Henry Rollins: Maybe You Don't Need to Rehearse First, But I Do
Photo by Heidi May
[Part two of a two-part column. Read part one.]
I am currently in London, England. I am here to be part of a show that Alan Vega and Martin Rev, otherwise known as Suicide, are doing at the Barbican Theatre during the monthlong Station to Station festival.
Day 4: After Vega, Rev and I did our panel discussion for The Quietus yesterday, we were offered a free dinner by the hotel. During the meal, I asked Rev about the rehearsal, which was supposed to be today.
This is where our two long-held methods of performance made their differences known. Rev smiled and told me there would be no rehearsal.
I asked if we could play the song I was supposed to do for the encore at sound check. He said we didn’t need to. I asked if he could play it for half a minute so I could hear what it sounded like in that room. I was trying for anything at this point! He said I knew the song well enough and sound check didn’t matter, because as soon as he started playing onstage, he was going to leave the riff behind anyway.
I noticed he was enjoying my distress. He added that, in his opinion, Suicide was two people onstage and that was it. I could not agree more and had a very strong feeling that this was going to go sideways.
I don’t think there is any one correct way to approach live performance. As a younger person, when I was in Black Flag, the amount of time the band practiced was a totally transformational experience. I know that sounds hyperbolic, but it’s true.
Before I had joined the band, I worked my minimum-wage job, often overtime, and went to practice for the band I was in and managed to keep it all together. I thought I was a pretty hardworking person and was proud of my ability to stick with it.
Then I joined Black Flag and got a lesson in what hard work was all about.
Band practice was pretty much every day we were not onstage. It took hours. We would play entire sets of music multiple times. We did a thing we called “trudging,” where we would play at about 70 percent speed so we could all get a better understanding of how all the parts locked together. The songs became more than songs; they were full-on, high-caloric-burn meditations. You no longer played the songs — you were the songs. It is a hell of a thing.
Obviously, this isn’t for everyone. It wasn’t even for every member in the band and some couldn’t hack it. By the time we hit stage, it was King Crimson on phencyclidine. I took this process of preparation into my bands in the years going forward.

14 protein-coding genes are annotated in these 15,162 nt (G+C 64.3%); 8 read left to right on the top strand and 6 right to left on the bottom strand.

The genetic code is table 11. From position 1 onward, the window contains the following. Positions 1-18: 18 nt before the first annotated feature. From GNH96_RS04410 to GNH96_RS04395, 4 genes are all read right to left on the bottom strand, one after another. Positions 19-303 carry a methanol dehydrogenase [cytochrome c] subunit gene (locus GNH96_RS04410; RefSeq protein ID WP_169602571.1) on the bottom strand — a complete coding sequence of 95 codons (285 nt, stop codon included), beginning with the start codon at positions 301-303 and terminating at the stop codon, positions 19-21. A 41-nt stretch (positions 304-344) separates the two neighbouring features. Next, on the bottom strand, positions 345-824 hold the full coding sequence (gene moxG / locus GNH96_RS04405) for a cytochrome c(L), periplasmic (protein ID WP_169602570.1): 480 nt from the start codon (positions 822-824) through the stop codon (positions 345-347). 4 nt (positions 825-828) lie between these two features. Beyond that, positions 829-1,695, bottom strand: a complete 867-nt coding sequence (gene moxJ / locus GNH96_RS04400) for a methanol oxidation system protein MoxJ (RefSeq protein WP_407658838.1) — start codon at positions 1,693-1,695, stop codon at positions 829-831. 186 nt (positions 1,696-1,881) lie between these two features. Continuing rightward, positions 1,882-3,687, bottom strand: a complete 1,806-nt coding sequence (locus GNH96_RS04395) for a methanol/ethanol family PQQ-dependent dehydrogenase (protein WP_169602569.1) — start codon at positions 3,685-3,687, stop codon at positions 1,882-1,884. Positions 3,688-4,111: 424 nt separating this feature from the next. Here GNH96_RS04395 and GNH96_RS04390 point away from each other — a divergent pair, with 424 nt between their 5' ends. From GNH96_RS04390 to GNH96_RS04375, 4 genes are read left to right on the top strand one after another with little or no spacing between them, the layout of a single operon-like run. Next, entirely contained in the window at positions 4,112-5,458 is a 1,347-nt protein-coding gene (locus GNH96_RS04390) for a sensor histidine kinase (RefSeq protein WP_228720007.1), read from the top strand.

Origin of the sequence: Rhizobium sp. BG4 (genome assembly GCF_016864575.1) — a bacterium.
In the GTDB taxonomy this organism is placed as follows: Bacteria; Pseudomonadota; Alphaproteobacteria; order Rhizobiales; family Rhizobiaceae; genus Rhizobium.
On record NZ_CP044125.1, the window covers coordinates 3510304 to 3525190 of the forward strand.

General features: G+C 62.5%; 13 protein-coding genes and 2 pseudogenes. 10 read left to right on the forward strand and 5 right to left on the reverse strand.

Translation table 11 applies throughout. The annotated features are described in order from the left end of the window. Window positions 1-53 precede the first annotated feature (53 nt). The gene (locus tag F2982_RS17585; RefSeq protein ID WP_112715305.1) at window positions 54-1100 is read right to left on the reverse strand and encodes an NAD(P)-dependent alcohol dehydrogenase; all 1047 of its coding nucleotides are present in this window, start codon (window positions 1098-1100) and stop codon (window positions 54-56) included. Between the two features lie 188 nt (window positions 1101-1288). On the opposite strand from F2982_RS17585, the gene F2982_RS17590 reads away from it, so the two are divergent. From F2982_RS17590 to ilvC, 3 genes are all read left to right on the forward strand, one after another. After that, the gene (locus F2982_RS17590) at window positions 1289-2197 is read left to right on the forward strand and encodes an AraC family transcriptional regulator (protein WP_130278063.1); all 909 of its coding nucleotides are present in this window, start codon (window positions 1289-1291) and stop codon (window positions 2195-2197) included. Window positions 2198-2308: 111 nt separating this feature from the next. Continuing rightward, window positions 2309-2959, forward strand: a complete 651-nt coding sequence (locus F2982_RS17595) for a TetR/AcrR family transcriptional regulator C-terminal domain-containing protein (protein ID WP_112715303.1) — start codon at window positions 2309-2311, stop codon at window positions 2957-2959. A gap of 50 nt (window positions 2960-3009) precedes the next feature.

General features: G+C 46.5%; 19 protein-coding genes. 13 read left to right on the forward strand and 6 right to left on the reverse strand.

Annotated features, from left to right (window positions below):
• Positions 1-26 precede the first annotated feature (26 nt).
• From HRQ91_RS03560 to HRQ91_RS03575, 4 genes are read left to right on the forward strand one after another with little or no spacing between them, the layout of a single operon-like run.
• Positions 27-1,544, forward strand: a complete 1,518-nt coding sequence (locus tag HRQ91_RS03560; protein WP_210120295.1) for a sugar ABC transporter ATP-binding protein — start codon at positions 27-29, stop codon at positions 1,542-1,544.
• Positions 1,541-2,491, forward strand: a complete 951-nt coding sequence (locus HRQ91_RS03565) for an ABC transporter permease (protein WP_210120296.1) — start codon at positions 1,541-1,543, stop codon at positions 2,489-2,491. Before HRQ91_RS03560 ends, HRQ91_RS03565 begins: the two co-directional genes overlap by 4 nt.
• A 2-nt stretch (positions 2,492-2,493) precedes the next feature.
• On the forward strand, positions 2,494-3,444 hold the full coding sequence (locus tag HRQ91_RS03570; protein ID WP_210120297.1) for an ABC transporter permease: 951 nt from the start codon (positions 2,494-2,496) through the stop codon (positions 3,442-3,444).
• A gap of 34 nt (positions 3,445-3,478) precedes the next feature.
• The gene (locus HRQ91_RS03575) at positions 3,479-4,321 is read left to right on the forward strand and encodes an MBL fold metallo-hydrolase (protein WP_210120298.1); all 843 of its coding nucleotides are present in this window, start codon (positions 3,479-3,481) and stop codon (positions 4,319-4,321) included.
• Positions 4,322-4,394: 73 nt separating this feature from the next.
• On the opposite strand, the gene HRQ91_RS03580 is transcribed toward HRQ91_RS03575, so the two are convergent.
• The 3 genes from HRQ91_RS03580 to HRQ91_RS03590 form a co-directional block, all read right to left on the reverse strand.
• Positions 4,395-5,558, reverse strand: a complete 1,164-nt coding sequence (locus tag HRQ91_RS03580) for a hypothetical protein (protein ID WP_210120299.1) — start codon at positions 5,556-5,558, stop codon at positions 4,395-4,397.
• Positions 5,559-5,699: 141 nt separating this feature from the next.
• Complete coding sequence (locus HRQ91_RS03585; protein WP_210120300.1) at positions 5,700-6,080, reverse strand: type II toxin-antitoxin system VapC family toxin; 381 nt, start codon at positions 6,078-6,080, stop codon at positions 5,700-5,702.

There is something to be said for going out on the night of your performance and just seeing what happens. A lot of work goes into making that come off. But to go out in front of an audience and half-ass it is to show your contempt not only for them but for the stage itself.
The show is tomorrow. I am supposed to go onstage at the beginning of the night and speak for 20 minutes. I have been preparing for quite a while. I am ready. What happens otherwise, I have high hopes, but like Nietzsche, I regard hope as the first sign of defeat.
Day 5: The show is done. It’s near midnight and I’m back in the hotel restaurant. All in all, it was a good night. My internal clock was working. I spoke at the beginning of the show for 20 minutes, as instructed, and hit the stopwatch after I cleared the stairs: 20:16.
After I was done, there were three sets: Vega solo, Rev solo, then Suicide. The two solo sets were really good, but Suicide was the standout. They were massive and completely full-on. I recognized at least one song, but the rest of it was synth riffs, often delivered by Rev smashing the keyboard with his fists and Vega riding the storm with his cavernous bellow. It is fairly amazing how much power the two of them put across. It’s like the decades have turned them into raging street fighters. Neither of these guys is young, but their age doesn’t seem to play any part at all in what they do.
By comparison, the encore, which I was part of, was underwhelming. We did “Ghost Rider” for a couple of minutes, but it was subdued compared to what had come before. Suicide really is two people, and their set was awesome. I am glad I saw the show but wish I had not been asked to be a part of it.
Afterward, the backstage area filled with people. As the level of inebriation and celebratory volume started to rise, I drifted out. Right before I left, a tall man came up to me, thanked me for the performance and, as he walked away, said, “I’m Mark Stewart of The Pop Group.” That rescued the night.
Day 6: Back in L.A. The hotel was conveniently located next to a great record store, Sister Ray. I am going to combat jet lag by trying to get into some of the records I picked up.
It is a great thing to be in a European record store. There are so many titles available there that do not get released in America. Mail order is possible, but the postage is brutal. To be able to just walk in and score is as good as it gets. Scientist reissues; Tamikrest, the great Tuareg band; heavy vinyl pressings; Joy Division bootlegs — all came back with me. It is one of my favorite rituals, to shlep vinyl from everywhere and get it onto the turntable. This weekend is going to rock.
From listening to Suicide in Ian’s attic to being onstage with them 36 years later was a hell of a journey, but certainly not an end.
More From the Mind of Henry Rollins:
The Major Labels Are Screwing Up Record Store Day
When You Claim Racism Is Over, You Get a Dylann Roof
Why I'm Not an Atheist
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